• Beyond The Frontline, presented by Charlotte Callen, will air on the BBC News Channel at 9.30pm on Friday and will then be available on BBC iPlayer.

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So what does that say to the young who work all hours darned hard at a fast food restaurant on minimum wage who want to learn to drive to better themselves or even have their own independence?

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There’s always a “what about ..” question that can be asked of an ideas trying to break the crime cycle. 

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Many of our issues are there because there is a lack of proper support services, for parents and children alike. 

Many of our care home children are basically write offs, they have no chance. They basically end up as cse victims, drug runners or involved in pretty crime. Little is in place to change that. 

Will this work, maybe. Will it fail because its a stand alone system that is not properly supported, probably. 

But fundamentally, the things we are doing now, are not working. If we don't try something else it won't suddenly get better 

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For all the support for this scheme, my question has yet to be answered.

What does that say to the young who are working hard and would love to be able to be able to afford to learn to drive but find it difficult on minimum wages, or none at all?

Commit crime and you get free driving lessons. Why bother trying to study hard and working endless hours on a pittance selling burgers for hours on end?

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“I know how to reduce drug dealing......let’s teach street level dealers to drive......you know, so they can increase the area they have to sell drugs in”

Bloody stupid.

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That had also crossed my mind too Jeebs. Legitimise young criminals (well, at least my driving) by actually giving them the means to carry out their illegal activities.

If they are serious about this, I can't help but wonder that the scheme should be the other way around. Offer half-price driving lessons to all 17-20 year olds, but take that away for offending.

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I can honestly say I was a fairly good egg, but considering how poorly I did at school, the area I was in and the company I kept it may not have turned out that way, fortunately I had a decent moral compass that kept me on the right track. Now had I gone to college while working a minimum wage job bursting my Bottom off to try and get driving lessons and eventually my licence, while the violent creatures, thieves, dealers and users I formerly called friends were getting it for free for literally breaking any law they wanted, I'd probably have lost it myself on at least a few occasions and been on the list for freebies myself. Teaching people to drive means you're helping them deal drugs, helping them to travel and steal cars and opening up even more avenues of crime. So once that finished great they can drive and just be even more of a waste over a larger area.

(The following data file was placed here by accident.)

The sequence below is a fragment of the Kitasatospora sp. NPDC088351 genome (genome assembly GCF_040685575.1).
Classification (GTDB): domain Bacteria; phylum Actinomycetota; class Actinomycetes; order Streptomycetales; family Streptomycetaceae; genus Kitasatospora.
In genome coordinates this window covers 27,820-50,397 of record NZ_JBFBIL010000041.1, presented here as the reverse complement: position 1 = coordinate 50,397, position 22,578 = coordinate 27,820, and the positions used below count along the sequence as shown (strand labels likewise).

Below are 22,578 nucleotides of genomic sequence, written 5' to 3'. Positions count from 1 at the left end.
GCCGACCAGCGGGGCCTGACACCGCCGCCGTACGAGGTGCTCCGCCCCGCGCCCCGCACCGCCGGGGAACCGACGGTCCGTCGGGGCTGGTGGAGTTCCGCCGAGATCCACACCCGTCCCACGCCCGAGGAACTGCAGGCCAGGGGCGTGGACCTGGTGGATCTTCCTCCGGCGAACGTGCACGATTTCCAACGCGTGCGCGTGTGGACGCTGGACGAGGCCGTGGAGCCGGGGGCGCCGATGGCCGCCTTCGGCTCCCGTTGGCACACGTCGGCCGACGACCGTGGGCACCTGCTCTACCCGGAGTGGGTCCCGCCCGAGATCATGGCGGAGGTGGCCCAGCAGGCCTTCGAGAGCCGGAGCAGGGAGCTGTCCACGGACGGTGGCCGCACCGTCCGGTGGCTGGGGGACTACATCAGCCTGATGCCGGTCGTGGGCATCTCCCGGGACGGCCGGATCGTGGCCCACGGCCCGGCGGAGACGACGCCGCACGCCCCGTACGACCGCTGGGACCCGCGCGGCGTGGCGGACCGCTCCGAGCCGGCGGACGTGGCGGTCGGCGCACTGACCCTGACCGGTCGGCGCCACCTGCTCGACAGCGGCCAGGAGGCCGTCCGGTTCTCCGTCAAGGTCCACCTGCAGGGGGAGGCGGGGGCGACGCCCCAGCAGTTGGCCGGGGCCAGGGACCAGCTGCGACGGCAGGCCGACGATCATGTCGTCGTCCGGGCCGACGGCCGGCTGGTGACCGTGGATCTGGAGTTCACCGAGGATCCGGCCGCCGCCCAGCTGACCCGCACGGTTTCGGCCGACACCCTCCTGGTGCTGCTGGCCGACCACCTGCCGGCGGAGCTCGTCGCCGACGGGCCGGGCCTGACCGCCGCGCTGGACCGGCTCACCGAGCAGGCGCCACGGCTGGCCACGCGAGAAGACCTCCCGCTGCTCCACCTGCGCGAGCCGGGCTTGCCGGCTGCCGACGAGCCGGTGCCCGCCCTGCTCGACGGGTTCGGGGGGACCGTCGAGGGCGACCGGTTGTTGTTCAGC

It's bad enough in these schools when the little scamps are the ones getting to enjoy themselves while even those of us who hated school and struggled were doing our best. 

Edited by Chief Cheetah
Disguised profanity sanitised
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On 01/09/2019 at 22:11, David said:

So what does that say to the young who work all hours darned hard at a fast food restaurant on minimum wage who want to learn to drive to better themselves or even have their own independence?

Don't bother, crime pays better. The phrase 'crime doesn't pay' has increasingly become a myth, due to a weaker, touchy feely legal system.

Besides, where is the money coming from? Meanwhile, we have people such as single parents, the low paid or unemployed using food banks, facing the threat of eviction because of cuts to welfare aka 'handouts' - perfectly ok for drug dealers to get something for nothing though, eh? All manner of public services are crumbling due to years of under funding. Yet Avon & Somerset are rolling out more freebies to criminals.

I'm sick of this. 

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Someone tried this years ago and, if I remember rightly it was a complete failure.  Also in the early 80's GMP tried something similar by taking over the Ancoats Boys Club building and running it for the youths of Ancoats and surrounding area's.  That was also an abject failure as the Police Staff running it were regularly victims of abuse and assault, and the Police hierarchy were reluctant to take any prosecutions.

I agree with the other contributors, you get no where by rewarding criminal behaviour when the Law abiding youth is ignored.